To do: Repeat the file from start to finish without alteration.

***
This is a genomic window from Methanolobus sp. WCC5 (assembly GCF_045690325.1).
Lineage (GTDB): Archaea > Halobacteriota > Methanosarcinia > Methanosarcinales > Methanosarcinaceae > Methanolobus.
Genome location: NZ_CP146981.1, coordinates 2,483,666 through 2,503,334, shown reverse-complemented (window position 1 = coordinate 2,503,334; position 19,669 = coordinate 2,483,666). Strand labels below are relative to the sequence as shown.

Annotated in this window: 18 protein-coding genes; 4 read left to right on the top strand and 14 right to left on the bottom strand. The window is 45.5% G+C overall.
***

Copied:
This is a genomic window from Methanolobus sp. WCC5 (assembly GCF_045690325.1).
Lineage (GTDB): Archaea > Halobacteriota > Methanosarcinia > Methanosarcinales > Methanosarcinaceae > Methanolobus.
Genome location: NZ_CP146981.1, coordinates 2,483,666 through 2,503,334, shown reverse-complemented (window position 1 = coordinate 2,503,334; position 19,669 = coordinate 2,483,666). Strand labels below are relative to the sequence as shown.

Annotated in this window: 18 protein-coding genes; 4 read left to right on the top strand and 14 right to left on the bottom strand. The window is 45.5% G+C overall.